Storm in exporter’s teacup

Friday, 23 September 2011 03:27 -     - {{hitsCtrl.values.hits}}

By T. Farook Thajudeen

A tea exporter who allegedly pirated the getup and the Bar Code of another tea dealer was restrained from trading or exporting tea or any other product under similar getup or Bar Code until 4 October by the Commercial High Court of Colombo.

The complainants, Horanagamage Don Tenyson George, Ranasinghe Arachchige Sivanthi Kumari and Jayaprakash Fernando of Kaushalya Tea Export Company of No. 36/B,Wanawasala Road, Kelaniya, sued Vintage Teas (Ceylon) Pvt. Ltd. of No142/2 Mullariya North Mulleriyawa allegedly for unlawful use of the getup ‘Mouslum Tea – Black Tea’ of the complaint’s company by the defendant.

Counsel M.U.M. Ali Sabry appearing with Erusha Kalidasa instructed by Sanath Wijewardena for the petitioner submitted that the Petitioner Company was a tea exporter and the lawful owner of the getup ‘Mouslum Tea’ and the Bar Code No 97088 00209.

The petitioner company is the owner of the trade names Abu Hameed, El Rebia, Abu Emir, Mouslum Tea, Gold Asya, Murad, Mercelle and Fern Tea to several countries including Iraq, Turkey, Dubai, Russia Azerbaijani and Iran.

The counsel said that the petitioners had entered into an agreement with GS-1Sri Lanka Establishment to use Bar Code No. 97088 00209 on the tea bags of the petitioner company.

Further Counsel Sabry said that the trade name ‘Mouslum Tea’ belonged to the Pollen Company of Turkey and the petitioner was the lawfully registered agent in Sri Lanka for Mouslum Tea under the Intellectual Property Act.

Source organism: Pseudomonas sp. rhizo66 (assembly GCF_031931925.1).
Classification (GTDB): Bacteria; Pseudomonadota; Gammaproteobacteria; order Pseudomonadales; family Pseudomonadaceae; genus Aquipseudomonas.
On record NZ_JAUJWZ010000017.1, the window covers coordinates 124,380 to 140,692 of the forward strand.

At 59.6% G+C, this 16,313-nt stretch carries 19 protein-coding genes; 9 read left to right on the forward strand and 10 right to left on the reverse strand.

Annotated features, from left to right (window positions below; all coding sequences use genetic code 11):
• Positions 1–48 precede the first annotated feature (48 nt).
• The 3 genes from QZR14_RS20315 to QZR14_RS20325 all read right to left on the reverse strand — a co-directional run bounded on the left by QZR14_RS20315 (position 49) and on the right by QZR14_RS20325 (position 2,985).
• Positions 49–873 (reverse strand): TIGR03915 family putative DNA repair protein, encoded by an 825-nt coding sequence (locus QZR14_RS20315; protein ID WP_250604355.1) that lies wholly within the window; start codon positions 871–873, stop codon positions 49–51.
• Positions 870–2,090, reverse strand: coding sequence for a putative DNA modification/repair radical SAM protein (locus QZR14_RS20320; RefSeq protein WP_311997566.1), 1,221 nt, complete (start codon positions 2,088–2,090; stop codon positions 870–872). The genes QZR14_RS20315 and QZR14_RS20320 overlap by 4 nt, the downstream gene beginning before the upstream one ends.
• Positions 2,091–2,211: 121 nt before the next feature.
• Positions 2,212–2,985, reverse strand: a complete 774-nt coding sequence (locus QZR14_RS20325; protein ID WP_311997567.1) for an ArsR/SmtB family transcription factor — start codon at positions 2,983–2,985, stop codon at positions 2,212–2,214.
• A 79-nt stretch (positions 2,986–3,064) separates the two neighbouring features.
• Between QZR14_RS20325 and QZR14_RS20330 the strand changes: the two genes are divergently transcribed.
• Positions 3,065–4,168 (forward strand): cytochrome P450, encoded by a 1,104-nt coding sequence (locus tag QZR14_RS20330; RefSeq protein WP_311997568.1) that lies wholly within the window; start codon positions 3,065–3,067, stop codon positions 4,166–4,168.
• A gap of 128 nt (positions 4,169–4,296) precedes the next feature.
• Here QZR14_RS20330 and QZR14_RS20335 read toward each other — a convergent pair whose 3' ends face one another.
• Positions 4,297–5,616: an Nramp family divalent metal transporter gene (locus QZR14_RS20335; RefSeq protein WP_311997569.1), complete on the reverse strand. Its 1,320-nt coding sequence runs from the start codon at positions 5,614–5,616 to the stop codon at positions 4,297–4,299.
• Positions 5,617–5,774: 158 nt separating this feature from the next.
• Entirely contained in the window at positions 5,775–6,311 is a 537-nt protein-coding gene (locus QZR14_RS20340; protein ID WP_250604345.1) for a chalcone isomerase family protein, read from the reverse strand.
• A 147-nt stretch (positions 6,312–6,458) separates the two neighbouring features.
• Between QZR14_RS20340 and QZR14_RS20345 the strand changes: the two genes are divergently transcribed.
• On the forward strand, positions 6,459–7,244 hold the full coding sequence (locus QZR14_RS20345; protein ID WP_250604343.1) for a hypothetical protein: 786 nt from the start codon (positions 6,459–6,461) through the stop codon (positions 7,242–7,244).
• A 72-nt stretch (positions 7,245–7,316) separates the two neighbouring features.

He said the Tea Board had also authorised the petitioners to use the Lion emblem on the tea bags exporting by the petitioner company under the name ‘Mouslum Tea’ on a specially designed carton, which logo is registered under the Intellectual Property Act.

The counsel claimed that as the things are such on 13 September, the printing press named Intermark delivered a stock of ‘Mouslum Tea – Black Tea’ cartons to their head office.

The petitioner complaints that he had never place an order with Intermark Printers to print the cartons. On perusing the cartons, the petitioners had come to know that the defendant had made use of the getup and Bar Code, telephone numbers, etc. of the petitioner to export tea, thus damaging the good will of the plaintiff company.

The Plaintiff sued the defendant company for Rs. 25 million as damages with an additional one million for the loss incurred by the plaintiff as a result of unfair competition by the defendant.

Commercial High Court Judge Mahinda Samayawardena restrained the defendant from using tea or any other product under the getup or Bar Code of the petitioners and issued notice on the defendants to appear in court on 4 October.